What can I do when my child has diabetes?


When your child has diabetes, it means that the glucose (sugar) levels in their blood are too high. They might not produce enough insulin or their bodies might not use the insulin appropriately. They can feel tired and struggle to concentrate in class. If left uncontrolled, they will also get damage to their organs such as the kidneys, eyes, heart, nerves and major arteries. 

Ideal blood glucose levels range from 4-6 mmol/L. Diabetes is diagnosed when a person's glucose level is above 7 mmol/L. Diabetes is caused by a combination of factors including poor diet, certain medications or post trauma, being overweight (especially in the abdominal area), inactivity and/or a genetic component.

What is most worrisome is the amount of people who, without them knowing it, suffer from a condition called syndrome X or pre-diabetes. That is why it’s advisable to take your child for a glucose tolerance test if you suspect any abnormality.

What can I do when my child is diagnosed with type 1 or type 2 diabetes?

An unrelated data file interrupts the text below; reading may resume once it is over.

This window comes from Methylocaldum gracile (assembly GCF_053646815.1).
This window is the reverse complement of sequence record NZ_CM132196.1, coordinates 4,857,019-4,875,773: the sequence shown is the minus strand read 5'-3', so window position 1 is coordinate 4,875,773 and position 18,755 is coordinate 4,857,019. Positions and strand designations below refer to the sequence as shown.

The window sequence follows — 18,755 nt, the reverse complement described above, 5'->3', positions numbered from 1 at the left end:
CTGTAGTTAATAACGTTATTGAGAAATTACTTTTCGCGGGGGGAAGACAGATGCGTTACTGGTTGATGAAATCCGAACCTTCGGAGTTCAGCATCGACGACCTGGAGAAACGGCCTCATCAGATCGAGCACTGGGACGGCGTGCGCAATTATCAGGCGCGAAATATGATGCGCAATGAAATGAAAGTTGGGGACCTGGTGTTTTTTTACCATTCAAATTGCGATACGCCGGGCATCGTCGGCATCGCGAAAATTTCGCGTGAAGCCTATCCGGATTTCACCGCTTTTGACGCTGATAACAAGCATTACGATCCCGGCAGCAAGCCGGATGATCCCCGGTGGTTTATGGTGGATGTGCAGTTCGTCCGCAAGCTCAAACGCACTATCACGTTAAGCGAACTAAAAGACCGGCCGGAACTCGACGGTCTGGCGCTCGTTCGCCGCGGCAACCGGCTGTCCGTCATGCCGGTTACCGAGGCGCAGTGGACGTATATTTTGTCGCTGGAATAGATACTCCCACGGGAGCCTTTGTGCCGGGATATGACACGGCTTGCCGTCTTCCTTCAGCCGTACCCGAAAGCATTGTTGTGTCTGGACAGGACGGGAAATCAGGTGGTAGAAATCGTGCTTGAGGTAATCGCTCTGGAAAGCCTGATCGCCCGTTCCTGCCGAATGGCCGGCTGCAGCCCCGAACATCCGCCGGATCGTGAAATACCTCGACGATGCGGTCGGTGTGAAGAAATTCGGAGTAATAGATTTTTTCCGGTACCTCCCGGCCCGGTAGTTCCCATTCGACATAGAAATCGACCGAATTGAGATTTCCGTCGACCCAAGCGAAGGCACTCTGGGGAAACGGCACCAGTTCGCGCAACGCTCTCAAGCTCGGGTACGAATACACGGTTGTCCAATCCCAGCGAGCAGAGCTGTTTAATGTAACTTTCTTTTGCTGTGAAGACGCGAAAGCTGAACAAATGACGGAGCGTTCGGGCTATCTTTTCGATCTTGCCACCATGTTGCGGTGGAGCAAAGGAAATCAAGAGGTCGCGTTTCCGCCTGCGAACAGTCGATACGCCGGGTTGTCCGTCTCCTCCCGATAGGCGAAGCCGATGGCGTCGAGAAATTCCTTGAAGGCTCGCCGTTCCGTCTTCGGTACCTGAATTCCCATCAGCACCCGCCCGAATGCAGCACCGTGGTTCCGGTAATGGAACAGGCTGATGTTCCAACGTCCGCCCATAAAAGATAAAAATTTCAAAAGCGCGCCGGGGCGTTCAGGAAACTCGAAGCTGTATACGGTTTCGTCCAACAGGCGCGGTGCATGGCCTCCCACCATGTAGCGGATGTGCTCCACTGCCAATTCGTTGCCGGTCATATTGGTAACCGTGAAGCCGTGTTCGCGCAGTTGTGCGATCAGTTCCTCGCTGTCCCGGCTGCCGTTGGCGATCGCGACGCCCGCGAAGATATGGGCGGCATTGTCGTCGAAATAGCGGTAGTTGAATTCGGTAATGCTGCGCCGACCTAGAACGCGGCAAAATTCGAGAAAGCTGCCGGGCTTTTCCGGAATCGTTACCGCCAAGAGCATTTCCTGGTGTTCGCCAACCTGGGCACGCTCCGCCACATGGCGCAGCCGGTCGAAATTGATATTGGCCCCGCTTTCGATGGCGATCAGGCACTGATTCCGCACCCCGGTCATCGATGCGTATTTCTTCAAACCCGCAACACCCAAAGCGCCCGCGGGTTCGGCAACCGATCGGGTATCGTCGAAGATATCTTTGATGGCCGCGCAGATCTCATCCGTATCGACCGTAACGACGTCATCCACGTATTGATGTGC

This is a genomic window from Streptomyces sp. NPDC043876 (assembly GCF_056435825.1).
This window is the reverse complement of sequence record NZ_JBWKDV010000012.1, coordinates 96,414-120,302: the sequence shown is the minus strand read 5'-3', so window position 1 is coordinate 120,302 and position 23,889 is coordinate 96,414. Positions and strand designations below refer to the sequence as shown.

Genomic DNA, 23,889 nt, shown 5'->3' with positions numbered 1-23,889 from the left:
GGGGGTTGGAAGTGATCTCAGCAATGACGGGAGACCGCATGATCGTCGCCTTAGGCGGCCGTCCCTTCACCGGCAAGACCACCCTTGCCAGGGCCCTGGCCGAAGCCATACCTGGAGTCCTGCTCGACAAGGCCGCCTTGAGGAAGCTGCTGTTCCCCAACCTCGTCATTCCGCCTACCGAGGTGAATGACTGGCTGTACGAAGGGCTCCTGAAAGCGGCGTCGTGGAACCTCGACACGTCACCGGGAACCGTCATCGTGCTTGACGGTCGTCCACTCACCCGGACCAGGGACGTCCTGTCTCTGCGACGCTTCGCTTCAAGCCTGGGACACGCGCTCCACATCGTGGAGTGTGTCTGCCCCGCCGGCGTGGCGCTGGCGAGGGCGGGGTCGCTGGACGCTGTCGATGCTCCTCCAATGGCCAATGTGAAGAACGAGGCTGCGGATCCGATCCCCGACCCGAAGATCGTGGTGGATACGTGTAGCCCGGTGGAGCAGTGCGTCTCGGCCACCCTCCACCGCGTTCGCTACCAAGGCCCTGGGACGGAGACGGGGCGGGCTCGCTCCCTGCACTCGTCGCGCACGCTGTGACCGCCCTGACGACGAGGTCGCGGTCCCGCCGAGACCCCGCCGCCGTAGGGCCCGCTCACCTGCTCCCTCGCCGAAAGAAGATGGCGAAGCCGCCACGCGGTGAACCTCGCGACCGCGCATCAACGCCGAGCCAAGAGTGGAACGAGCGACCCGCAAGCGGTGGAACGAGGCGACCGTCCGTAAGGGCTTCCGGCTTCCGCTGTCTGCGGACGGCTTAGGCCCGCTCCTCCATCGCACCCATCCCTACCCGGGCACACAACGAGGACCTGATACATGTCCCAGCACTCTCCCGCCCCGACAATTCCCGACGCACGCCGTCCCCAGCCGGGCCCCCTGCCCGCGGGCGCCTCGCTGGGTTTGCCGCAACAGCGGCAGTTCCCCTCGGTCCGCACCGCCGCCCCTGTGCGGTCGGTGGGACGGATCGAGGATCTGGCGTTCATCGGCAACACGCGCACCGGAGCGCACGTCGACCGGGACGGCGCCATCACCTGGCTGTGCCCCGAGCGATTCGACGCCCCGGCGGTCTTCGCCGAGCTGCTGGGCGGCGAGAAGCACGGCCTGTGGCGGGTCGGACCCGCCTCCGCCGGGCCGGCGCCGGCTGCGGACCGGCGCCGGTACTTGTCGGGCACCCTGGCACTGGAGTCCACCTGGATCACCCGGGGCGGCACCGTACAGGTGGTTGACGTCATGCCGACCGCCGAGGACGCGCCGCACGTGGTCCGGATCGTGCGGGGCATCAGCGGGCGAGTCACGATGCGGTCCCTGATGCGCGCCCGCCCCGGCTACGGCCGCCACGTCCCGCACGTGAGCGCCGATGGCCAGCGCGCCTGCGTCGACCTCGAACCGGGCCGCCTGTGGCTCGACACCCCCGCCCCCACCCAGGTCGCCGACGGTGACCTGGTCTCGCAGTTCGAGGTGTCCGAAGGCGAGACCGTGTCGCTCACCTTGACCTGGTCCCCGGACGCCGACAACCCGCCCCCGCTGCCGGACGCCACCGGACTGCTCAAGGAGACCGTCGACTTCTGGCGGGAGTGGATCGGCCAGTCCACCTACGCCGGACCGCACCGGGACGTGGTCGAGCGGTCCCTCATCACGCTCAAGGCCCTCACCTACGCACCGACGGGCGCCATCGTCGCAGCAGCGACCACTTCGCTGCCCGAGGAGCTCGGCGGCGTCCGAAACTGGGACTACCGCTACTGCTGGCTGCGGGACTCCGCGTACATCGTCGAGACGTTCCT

1. Find a doctor that understands nutritional therapy and specialises in children. This should be done in collaboration with an endocrinologist. 
  2. Join the Diabetes Association in South Africa to get the information you need and to get support from other parents going through the same thing with their kids.  
  3. See a dietician that will help you with a low GI/low GL appropriate diet for your child. Read more about nutrition and diabetes here.
  4. Read about healthy sandwiches here.

Tip: It might help your child a lot if you make it a lifestyle change so that the entire family followed the same diet.

Did you know?
Lifestyle interventions focusing on diet and exercise are often more effective than drugs in preventing and managing diabetes and are also much more cost effective. In fact, having someone with diabetes in the family can often lead to a healthy way of eating for the whole family and people with syndrome X can reverse the disease process completely!

Disclaimer: The information contained in this document is not intended to replace the attention or advice of a physician or other health care professional. Anyone who wishes to embark on any dietary, drug, exercise, or other lifestyle change that is intended to prevent or treat a specific disease should first consult a qualified health care professional.